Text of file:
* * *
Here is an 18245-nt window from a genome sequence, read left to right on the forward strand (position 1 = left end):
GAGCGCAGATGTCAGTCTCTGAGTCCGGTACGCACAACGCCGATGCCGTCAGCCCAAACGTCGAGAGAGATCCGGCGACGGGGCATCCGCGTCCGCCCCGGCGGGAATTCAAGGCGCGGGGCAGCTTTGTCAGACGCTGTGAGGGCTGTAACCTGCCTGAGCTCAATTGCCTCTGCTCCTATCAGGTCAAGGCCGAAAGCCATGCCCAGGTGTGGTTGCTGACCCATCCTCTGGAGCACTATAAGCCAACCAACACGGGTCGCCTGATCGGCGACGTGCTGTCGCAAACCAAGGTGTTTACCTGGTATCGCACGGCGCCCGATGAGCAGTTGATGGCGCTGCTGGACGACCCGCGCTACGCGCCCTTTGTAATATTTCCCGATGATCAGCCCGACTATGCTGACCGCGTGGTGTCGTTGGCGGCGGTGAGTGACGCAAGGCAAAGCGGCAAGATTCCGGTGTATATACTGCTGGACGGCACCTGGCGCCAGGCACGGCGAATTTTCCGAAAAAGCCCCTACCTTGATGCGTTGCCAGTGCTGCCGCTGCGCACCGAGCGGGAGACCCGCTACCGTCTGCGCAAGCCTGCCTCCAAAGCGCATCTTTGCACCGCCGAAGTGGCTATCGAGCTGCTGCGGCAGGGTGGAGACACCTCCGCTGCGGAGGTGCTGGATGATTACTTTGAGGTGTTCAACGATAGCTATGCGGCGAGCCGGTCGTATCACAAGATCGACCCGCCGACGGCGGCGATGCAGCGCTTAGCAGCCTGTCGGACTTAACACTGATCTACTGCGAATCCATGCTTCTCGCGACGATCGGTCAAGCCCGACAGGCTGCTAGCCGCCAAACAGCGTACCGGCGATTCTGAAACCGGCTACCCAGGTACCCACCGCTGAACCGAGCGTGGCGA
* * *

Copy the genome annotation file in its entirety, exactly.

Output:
Here is an 18245-nt window from a genome sequence, read left to right on the forward strand (position 1 = left end):
GAGCGCAGATGTCAGTCTCTGAGTCCGGTACGCACAACGCCGATGCCGTCAGCCCAAACGTCGAGAGAGATCCGGCGACGGGGCATCCGCGTCCGCCCCGGCGGGAATTCAAGGCGCGGGGCAGCTTTGTCAGACGCTGTGAGGGCTGTAACCTGCCTGAGCTCAATTGCCTCTGCTCCTATCAGGTCAAGGCCGAAAGCCATGCCCAGGTGTGGTTGCTGACCCATCCTCTGGAGCACTATAAGCCAACCAACACGGGTCGCCTGATCGGCGACGTGCTGTCGCAAACCAAGGTGTTTACCTGGTATCGCACGGCGCCCGATGAGCAGTTGATGGCGCTGCTGGACGACCCGCGCTACGCGCCCTTTGTAATATTTCCCGATGATCAGCCCGACTATGCTGACCGCGTGGTGTCGTTGGCGGCGGTGAGTGACGCAAGGCAAAGCGGCAAGATTCCGGTGTATATACTGCTGGACGGCACCTGGCGCCAGGCACGGCGAATTTTCCGAAAAAGCCCCTACCTTGATGCGTTGCCAGTGCTGCCGCTGCGCACCGAGCGGGAGACCCGCTACCGTCTGCGCAAGCCTGCCTCCAAAGCGCATCTTTGCACCGCCGAAGTGGCTATCGAGCTGCTGCGGCAGGGTGGAGACACCTCCGCTGCGGAGGTGCTGGATGATTACTTTGAGGTGTTCAACGATAGCTATGCGGCGAGCCGGTCGTATCACAAGATCGACCCGCCGACGGCGGCGATGCAGCGCTTAGCAGCCTGTCGGACTTAACACTGATCTACTGCGAATCCATGCTTCTCGCGACGATCGGTCAAGCCCGACAGGCTGCTAGCCGCCAAACAGCGTACCGGCGATTCTGAAACCGGCTACCCAGGTACCCACCGCTGAACCGAGCGTGGCGA